Besides would Erdogan’s fence mending moves towards Russia really have sufficed to make the US want to overthrow him?  If there is one thing one can say about Erdogan it is that he is unpredictable.  He has at various times been Putin’s friend and Putin’s enemy, just as he was once Assad’s best friend only to become Assad’s greatest and most dangerous enemy.  He was also once Israel’s enemy but is now becoming Israel’s friend. 

Only a few months ago there was worried talk of an armed clash between Turkey and Russia, with credible reports of the Russians warning they would use tactical nuclear weapons if Erdogan ordered the Turkish military to attack their forces in Syria.   

How in light of this record could the US be sure that any rapprochement between Erdogan and Russia would be for real?  Given the history of bad blood between Erdogan and Russia, would it not have made far better sense for the US to wait until Erdogan and Russia fell out again – as many before the coup expected them to do – rather than take the extraordinary risk of backing a coup to remove him when there was a serious risk that it might fail?

Would a rapprochement between Erdogan and Russia anyway justify a coup?  Though Erdogan was making moves to mend his fences with Russia, he never before the coup questioned Turkey’s loyalty to NATO.  At NATO’s recent Warsaw Summit he co-signed the appalling NATO Declaration branding Russia an aggressor and he has staunchly supported the US regime change policy in Syria.  He even recently expressed regret for Turkey’s failure to support the 2003 US invasion of Iraq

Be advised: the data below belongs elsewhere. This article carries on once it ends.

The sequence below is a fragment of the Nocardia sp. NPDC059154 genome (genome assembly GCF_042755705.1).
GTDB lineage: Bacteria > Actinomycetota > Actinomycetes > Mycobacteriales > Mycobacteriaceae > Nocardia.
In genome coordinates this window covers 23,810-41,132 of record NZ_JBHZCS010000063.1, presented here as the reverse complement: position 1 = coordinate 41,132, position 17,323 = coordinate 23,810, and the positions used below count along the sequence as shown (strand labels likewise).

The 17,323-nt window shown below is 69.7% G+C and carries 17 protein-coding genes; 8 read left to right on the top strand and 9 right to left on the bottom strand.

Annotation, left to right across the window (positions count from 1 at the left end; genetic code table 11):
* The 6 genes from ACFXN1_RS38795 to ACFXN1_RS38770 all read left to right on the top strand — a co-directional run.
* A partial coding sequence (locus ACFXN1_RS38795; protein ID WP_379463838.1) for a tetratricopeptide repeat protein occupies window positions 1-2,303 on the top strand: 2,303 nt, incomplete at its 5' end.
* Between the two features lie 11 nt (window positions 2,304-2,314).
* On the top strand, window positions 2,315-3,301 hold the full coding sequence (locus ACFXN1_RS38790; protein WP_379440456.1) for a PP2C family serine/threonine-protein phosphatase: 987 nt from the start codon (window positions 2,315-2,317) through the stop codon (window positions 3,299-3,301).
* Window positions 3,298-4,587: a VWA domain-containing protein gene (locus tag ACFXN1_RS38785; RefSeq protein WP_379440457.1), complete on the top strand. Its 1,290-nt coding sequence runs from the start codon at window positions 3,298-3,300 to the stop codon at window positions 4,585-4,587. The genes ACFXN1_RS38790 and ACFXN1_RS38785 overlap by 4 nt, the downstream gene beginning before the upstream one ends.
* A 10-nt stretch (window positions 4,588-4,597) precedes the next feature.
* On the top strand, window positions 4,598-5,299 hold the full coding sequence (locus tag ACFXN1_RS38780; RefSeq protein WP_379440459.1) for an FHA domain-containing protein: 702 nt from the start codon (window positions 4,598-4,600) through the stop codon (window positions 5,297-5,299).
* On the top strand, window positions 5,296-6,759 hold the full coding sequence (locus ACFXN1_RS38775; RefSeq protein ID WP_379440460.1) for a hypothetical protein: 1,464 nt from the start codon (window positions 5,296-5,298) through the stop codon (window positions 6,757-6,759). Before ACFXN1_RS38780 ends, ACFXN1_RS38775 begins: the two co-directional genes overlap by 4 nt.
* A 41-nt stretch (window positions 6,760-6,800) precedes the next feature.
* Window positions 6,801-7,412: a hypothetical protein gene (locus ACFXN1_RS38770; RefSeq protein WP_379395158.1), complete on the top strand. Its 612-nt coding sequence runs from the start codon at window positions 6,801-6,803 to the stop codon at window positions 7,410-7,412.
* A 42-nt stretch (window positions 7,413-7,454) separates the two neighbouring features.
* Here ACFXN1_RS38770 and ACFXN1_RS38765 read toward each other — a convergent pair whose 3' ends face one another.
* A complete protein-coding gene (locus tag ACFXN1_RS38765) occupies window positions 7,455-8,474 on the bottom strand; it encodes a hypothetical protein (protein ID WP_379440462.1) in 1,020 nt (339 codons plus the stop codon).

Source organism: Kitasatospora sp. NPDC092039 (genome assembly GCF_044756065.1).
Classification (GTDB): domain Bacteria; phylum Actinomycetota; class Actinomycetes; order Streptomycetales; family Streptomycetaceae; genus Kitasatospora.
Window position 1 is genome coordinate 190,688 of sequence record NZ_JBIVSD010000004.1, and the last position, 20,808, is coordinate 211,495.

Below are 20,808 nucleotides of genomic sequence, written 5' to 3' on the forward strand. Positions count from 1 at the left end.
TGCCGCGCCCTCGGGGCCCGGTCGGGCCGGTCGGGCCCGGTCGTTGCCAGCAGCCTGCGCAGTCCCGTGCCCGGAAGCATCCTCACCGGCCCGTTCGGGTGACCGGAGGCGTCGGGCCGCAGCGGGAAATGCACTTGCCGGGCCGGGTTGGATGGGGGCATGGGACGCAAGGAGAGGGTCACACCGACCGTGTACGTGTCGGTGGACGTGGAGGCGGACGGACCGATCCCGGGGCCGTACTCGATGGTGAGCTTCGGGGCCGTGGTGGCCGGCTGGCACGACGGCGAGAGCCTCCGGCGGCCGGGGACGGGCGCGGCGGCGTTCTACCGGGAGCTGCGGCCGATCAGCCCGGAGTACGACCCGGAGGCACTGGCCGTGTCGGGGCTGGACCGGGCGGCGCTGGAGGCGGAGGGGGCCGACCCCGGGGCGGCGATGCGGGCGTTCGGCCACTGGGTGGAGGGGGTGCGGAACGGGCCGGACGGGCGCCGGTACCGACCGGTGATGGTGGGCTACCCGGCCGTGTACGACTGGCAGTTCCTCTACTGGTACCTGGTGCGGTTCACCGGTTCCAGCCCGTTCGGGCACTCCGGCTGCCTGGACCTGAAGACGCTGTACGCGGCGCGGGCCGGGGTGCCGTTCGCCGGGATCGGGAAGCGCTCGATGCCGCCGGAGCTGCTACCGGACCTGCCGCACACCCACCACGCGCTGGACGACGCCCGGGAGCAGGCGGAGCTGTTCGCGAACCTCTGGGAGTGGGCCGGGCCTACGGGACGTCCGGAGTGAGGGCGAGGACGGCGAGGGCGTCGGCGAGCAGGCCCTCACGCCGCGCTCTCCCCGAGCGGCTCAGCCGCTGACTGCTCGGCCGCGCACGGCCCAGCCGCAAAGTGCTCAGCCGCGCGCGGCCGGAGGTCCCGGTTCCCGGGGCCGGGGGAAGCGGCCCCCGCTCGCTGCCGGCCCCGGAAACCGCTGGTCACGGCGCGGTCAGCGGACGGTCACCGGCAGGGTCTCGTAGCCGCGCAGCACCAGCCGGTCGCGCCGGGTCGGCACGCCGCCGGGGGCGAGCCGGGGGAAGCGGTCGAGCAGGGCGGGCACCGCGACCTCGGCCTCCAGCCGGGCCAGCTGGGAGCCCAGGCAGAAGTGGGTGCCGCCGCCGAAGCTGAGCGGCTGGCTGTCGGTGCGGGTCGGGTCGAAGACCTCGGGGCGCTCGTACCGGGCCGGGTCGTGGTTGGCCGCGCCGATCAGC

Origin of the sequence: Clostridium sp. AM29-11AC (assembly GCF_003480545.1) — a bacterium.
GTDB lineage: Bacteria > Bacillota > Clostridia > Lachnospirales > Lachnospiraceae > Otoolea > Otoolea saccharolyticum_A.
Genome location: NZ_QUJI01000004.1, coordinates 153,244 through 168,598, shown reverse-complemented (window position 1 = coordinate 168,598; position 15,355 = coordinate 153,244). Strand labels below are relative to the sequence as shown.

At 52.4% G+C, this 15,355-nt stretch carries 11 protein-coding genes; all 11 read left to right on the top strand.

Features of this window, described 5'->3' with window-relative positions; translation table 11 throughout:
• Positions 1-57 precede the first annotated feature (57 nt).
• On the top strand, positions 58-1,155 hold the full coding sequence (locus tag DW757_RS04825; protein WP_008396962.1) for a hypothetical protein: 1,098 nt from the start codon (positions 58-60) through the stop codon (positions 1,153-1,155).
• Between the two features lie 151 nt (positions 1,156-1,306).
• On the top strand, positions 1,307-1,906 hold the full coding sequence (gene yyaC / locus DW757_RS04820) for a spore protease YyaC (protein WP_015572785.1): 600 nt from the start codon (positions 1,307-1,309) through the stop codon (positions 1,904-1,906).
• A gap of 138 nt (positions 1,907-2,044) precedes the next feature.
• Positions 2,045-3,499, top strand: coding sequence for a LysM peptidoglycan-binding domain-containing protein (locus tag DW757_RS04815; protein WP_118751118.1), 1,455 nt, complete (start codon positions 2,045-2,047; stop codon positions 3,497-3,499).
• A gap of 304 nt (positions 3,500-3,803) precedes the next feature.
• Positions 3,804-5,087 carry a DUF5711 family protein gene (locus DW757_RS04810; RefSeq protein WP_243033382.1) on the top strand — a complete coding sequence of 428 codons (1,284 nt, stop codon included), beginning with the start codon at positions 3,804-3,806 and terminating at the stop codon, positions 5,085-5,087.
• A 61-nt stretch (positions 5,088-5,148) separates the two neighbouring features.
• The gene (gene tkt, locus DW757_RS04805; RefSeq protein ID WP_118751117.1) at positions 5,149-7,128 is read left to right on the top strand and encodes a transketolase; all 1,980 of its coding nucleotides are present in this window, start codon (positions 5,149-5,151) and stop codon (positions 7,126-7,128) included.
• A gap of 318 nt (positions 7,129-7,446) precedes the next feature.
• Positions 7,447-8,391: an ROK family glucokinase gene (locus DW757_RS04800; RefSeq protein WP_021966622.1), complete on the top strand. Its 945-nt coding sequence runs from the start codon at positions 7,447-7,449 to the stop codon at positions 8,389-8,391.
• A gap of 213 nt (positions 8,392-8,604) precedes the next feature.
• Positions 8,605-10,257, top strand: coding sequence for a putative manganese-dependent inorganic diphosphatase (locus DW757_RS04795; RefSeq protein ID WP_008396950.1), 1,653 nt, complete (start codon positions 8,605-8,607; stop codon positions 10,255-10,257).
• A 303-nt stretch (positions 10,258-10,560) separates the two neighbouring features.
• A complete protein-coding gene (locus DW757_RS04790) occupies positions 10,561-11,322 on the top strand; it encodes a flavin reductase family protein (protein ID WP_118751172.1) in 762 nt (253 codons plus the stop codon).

Whatever view the US has of Erdogan, he was hardly before the coup a disloyal ally, and it is difficult to see why his very tentative moves to patch up relations with Russia would in themselves have made the US want to overthrow him.  On the contrary, if it is true that the conflict between Turkey and Russia over Syria during the winter became so bad that the Russians felt obliged to give Erdogan a nuclear warning, then the US might well have looked upon the limited  rapprochement underway between Turkey and Russia with a measure of relief.